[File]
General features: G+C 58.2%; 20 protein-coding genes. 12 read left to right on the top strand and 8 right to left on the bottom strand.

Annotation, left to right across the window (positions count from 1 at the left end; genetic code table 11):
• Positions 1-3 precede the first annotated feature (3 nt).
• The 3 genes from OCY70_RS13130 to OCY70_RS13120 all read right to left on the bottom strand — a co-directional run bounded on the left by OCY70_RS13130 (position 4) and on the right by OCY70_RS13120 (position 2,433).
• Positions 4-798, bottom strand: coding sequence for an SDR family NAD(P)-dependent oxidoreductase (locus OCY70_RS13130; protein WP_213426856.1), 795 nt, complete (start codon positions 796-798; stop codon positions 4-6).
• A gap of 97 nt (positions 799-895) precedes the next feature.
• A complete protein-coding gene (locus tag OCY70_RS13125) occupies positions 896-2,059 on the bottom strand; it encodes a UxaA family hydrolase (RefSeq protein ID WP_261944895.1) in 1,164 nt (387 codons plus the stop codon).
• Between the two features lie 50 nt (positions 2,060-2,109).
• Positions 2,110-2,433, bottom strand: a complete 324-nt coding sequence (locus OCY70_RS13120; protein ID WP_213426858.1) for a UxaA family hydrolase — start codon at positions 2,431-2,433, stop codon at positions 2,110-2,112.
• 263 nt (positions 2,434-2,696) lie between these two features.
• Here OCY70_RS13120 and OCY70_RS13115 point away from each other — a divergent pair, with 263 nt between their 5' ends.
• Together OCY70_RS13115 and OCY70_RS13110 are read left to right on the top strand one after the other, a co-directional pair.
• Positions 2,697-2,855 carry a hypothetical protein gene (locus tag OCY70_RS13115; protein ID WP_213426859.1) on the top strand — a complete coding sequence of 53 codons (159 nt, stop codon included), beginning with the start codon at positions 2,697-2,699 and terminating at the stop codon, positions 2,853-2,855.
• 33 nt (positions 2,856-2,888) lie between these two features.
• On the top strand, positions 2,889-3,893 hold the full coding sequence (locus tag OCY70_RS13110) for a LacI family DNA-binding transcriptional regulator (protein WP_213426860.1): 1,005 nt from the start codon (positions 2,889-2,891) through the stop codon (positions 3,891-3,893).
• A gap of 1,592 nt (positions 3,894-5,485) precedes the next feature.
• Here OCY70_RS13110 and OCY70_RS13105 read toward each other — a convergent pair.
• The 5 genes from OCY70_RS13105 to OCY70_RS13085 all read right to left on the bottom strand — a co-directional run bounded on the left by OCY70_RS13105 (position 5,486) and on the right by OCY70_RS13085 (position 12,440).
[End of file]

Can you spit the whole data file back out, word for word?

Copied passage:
General features: G+C 58.2%; 20 protein-coding genes. 12 read left to right on the top strand and 8 right to left on the bottom strand.

Annotation, left to right across the window (positions count from 1 at the left end; genetic code table 11):
• Positions 1-3 precede the first annotated feature (3 nt).
• The 3 genes from OCY70_RS13130 to OCY70_RS13120 all read right to left on the bottom strand — a co-directional run bounded on the left by OCY70_RS13130 (position 4) and on the right by OCY70_RS13120 (position 2,433).
• Positions 4-798, bottom strand: coding sequence for an SDR family NAD(P)-dependent oxidoreductase (locus OCY70_RS13130; protein WP_213426856.1), 795 nt, complete (start codon positions 796-798; stop codon positions 4-6).
• A gap of 97 nt (positions 799-895) precedes the next feature.
• A complete protein-coding gene (locus tag OCY70_RS13125) occupies positions 896-2,059 on the bottom strand; it encodes a UxaA family hydrolase (RefSeq protein ID WP_261944895.1) in 1,164 nt (387 codons plus the stop codon).
• Between the two features lie 50 nt (positions 2,060-2,109).
• Positions 2,110-2,433, bottom strand: a complete 324-nt coding sequence (locus OCY70_RS13120; protein ID WP_213426858.1) for a UxaA family hydrolase — start codon at positions 2,431-2,433, stop codon at positions 2,110-2,112.
• 263 nt (positions 2,434-2,696) lie between these two features.
• Here OCY70_RS13120 and OCY70_RS13115 point away from each other — a divergent pair, with 263 nt between their 5' ends.
• Together OCY70_RS13115 and OCY70_RS13110 are read left to right on the top strand one after the other, a co-directional pair.
• Positions 2,697-2,855 carry a hypothetical protein gene (locus tag OCY70_RS13115; protein ID WP_213426859.1) on the top strand — a complete coding sequence of 53 codons (159 nt, stop codon included), beginning with the start codon at positions 2,697-2,699 and terminating at the stop codon, positions 2,853-2,855.
• 33 nt (positions 2,856-2,888) lie between these two features.
• On the top strand, positions 2,889-3,893 hold the full coding sequence (locus tag OCY70_RS13110) for a LacI family DNA-binding transcriptional regulator (protein WP_213426860.1): 1,005 nt from the start codon (positions 2,889-2,891) through the stop codon (positions 3,891-3,893).
• A gap of 1,592 nt (positions 3,894-5,485) precedes the next feature.
• Here OCY70_RS13110 and OCY70_RS13105 read toward each other — a convergent pair.
• The 5 genes from OCY70_RS13105 to OCY70_RS13085 all read right to left on the bottom strand — a co-directional run bounded on the left by OCY70_RS13105 (position 5,486) and on the right by OCY70_RS13085 (position 12,440).